Public sector workers ‘enjoying £2,000 premium despite pay freeze’

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Public sector workers enjoy a “pay premium” worth almost £2,000 a year over equivalent employees in the private sector, a free market think-tank has claimed .

A typical public sector worker will earn £1,900 more over a year, even after the two-year pay freeze imposed by Chancellor George Osborne, said Policy Exchange.

Mr Osborne yesterday announced a one per cent limit on pay rises in the public sector in each of the two years after the cap is lifted.

In the report, Policy Exchange published its analysis of the Labour Force Survey’s most recent data, from June-September, which looks at differences in hourly wages between the public and private sectors.

The think-tank found that a typical public sector worker enjoys an 8.9 per cent “premium” in hourly wage over one from the private sector.

This equates to a private sector employee working at around the median hourly wage being £1,900 a year worse off than their equivalent in the public sector.

Towards the bottom of the income distribution, this gap rises to 16.3 per cent, said the think-tank.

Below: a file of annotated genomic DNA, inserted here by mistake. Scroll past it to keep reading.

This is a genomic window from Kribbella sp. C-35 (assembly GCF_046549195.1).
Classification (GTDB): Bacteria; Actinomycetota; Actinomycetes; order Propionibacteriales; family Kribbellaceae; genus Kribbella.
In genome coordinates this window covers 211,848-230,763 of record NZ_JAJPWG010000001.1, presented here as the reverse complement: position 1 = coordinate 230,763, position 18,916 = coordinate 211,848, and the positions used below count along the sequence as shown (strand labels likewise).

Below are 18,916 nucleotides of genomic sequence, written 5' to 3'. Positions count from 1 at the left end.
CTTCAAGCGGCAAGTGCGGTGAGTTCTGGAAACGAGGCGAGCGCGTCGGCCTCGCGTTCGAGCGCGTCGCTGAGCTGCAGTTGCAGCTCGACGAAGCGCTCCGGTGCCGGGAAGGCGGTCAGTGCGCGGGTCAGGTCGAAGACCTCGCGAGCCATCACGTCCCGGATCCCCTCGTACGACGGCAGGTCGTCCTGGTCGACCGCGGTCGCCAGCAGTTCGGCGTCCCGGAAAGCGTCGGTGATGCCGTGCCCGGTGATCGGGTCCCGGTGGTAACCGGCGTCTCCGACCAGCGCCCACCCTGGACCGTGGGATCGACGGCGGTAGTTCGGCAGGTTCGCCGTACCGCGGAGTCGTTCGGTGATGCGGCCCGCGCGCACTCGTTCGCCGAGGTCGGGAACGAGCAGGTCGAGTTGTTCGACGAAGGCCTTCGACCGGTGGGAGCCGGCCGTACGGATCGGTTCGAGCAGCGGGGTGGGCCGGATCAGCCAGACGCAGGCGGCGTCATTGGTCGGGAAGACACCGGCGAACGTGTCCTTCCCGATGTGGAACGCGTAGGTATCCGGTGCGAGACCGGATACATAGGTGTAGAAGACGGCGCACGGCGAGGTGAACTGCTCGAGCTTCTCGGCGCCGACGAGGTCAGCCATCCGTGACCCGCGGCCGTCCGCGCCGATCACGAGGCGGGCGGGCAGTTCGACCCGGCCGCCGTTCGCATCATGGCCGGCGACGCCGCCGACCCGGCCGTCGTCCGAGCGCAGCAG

A private sector employee working full time on around the minimum wage would be around £2,000 worse off a year.

Matthew Oakley, head of economics and social policy at Policy Exchange, said: “These figures highlight that discussions on the public sector are focusing on the wrong thing.

“Unions are striking despite generous pay and extraordinary pensions arrangements – but they need to start focusing on quality of service, productivity and jobs.

“The Government’s announcements to cap pay and look at ways in which to make pay responsive to local conditions are a step in the right direction.

“However, capping pay increases in the public sector at one per cent for two years is only a short-term solution and stopping short of full localisation of pay negotiation may prove costly.

“We have consistently argued that to boost productivity and protect public sector jobs we need to move towards a system of local pay bargaining that fully reflects the cost of living in different towns and cities across the country.

“This would also let public sector workers to be properly rewarded for outstanding performance.

“Such a change would help boost productivity by making sure that public services are able to function more efficiently and more effectively. It would deliver better public services and boost growth.”

It has been argued that public sector workers have historically enjoyed inferior salary levels to their peers in the private sector.

As a result, it is thought they have had “compensation” for that in the form of a high quality and guaranteed pension agreement.

Although Policy Exchange favours local pay bargaining, unions and Labour MPs have already raised concerns about the effect that such a system could have on the pay of those employed in the public sector.

They claim that such a move could see jobs in parts of the north attracting lower salaries in future, effectively widening the north/south divide.

However employers in areas with a lower cost-of-living believe the change might allow them to compete for staff more effectively with the public sector.